In 1968, Judd purchased a five-story building at 101 Spring Street in New York. During his subsequent conversion of the industrial building, Judd produced his first furnishing designs for himself and his family, which in addition to a table and chairs, included a pair of stainless steel sinks featuring ellipse-shaped basins – a form he noted that, unlike the circle, he had never used in his art. Whilst revealing their own visual language and inherent functionality, Judd’s pair of sinks have a distinctly formal presence. Following his move to Marfa, Texas in 1971, Judd continued designing furniture for his home and the series of utilitarian buildings he purchased in Marfa’s downtown during the 1970s and 1980s. Judd converted these buildings into living, working, and permanent exhibition spaces for his own work and that of his contemporaries.

    Judd developed his architectural ideas in order to create spaces that met his often multifunctional requirements for living and working, and connectedly, the specific installation of his art and furniture. Judd’s architecture and furniture designs reveal a sensitivity to proportion, which he considered fundamental to their resulting form and the interdependent construction of space. The precision of his forms and materials, combined with the rigorous construction standards, employing both local and master craftsmen, resulted in furniture that whilst inherently functional, reveals the close relationship between Judd’s life and art.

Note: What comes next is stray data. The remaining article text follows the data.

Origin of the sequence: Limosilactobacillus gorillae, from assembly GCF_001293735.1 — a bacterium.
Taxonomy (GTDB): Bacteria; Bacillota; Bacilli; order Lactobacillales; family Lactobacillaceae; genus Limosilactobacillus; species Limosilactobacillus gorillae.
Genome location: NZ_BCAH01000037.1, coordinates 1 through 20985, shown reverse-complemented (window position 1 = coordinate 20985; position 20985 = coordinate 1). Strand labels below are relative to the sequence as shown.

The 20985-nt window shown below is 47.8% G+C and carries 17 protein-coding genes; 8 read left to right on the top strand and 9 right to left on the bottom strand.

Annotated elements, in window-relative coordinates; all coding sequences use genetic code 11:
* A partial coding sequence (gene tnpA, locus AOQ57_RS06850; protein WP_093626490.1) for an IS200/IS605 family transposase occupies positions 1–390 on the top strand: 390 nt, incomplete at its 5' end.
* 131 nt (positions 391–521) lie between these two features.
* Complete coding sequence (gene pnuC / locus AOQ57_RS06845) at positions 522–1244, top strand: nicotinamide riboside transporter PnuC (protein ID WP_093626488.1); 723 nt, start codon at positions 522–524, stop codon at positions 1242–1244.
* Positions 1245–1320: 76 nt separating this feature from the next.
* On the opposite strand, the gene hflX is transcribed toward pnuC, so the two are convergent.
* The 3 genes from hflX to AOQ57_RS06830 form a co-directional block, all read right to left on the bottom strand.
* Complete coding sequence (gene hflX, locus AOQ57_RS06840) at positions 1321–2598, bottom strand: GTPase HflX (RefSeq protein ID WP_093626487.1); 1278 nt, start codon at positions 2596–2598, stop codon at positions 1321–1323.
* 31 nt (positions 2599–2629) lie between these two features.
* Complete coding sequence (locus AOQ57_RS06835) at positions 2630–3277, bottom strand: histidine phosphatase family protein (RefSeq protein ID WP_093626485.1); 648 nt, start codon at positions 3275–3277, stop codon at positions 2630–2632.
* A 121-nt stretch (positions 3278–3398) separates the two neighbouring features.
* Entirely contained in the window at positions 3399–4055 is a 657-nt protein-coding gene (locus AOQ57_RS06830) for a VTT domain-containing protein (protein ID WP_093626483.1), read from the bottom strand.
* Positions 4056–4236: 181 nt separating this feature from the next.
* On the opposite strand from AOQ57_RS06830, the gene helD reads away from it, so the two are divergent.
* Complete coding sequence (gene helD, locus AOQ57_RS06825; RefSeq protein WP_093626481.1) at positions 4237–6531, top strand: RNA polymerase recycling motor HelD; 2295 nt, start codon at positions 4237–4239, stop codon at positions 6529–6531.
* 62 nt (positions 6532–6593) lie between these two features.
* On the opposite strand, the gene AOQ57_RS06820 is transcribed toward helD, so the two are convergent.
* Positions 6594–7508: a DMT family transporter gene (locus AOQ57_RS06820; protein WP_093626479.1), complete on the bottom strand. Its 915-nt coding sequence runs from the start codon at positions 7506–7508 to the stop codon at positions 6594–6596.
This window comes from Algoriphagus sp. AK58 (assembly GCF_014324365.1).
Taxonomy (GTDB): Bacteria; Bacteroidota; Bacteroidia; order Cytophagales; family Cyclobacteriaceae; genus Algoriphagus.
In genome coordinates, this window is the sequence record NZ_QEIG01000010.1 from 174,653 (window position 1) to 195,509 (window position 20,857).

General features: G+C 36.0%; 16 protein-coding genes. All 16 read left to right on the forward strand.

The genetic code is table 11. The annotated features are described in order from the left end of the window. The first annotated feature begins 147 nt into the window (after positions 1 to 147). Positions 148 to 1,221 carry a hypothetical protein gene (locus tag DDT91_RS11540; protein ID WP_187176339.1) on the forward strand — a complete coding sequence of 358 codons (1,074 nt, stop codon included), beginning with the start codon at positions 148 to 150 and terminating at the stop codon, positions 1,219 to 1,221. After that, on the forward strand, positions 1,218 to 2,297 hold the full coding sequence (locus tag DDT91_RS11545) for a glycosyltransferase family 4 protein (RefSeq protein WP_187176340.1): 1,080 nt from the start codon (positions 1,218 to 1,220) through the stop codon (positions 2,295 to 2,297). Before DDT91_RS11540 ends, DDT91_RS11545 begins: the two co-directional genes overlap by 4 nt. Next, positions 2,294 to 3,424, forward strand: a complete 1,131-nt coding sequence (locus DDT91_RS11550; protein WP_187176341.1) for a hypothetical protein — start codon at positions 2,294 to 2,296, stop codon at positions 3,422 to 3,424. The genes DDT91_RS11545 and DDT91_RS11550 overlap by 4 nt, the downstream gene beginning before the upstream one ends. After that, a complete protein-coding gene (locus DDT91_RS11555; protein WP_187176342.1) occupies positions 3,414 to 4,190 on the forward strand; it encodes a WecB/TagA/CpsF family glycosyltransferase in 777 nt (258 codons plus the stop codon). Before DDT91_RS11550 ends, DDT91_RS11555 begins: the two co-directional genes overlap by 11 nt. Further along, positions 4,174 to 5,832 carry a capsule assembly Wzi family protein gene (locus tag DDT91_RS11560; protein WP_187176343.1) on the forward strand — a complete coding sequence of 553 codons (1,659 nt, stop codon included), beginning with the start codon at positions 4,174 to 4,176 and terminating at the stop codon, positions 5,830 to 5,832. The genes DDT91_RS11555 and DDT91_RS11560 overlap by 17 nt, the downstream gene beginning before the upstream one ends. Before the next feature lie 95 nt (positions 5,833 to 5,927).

• Artist Bio

    Donald Judd

    American • 1928 - 1994

    Donald Judd came to critical acclaim in the 1960s with his simple, yet revolutionary, three-dimensional floor and wall objects made from new industrial materials, such as anodized aluminum, plywood and Plexiglas, which had no precedent in the visual arts. His oeuvre is characterized by the central constitutive elements of color, material and space. Rejecting the illusionism of painting and seeking an aesthetic freed from metaphorical associations, Judd sought to explore the relationship between art object, viewer and surrounding space with his so-called "specific objects." From the outset of his three-decade-long career, Judd delegated the fabrication to specialized technicians. Though associated with the minimalist movement, Judd did not wish to confine his practice to this categorization.

     

    Inspired by architecture, the artist also designed and produced his own furniture, predominantly in wood, and eventually hired a diverse team of carpenters late in his career.

    View More Works

99

Property of a Gentlemen

Wintergarden Bench

1988
Pine.
92.3 x 87.6 x 172.7 cm (36 1/3 x 34 1/2 x 68 in.)

Estimate
£50,000 - 70,000 Ω

sold for £75,000

Contact Specialist
Madalena Horta E Costa
Head of Sale
+44 20 7318 4019
mhortaecosta@phillips.com

Important Design

London Auction 18 October 2018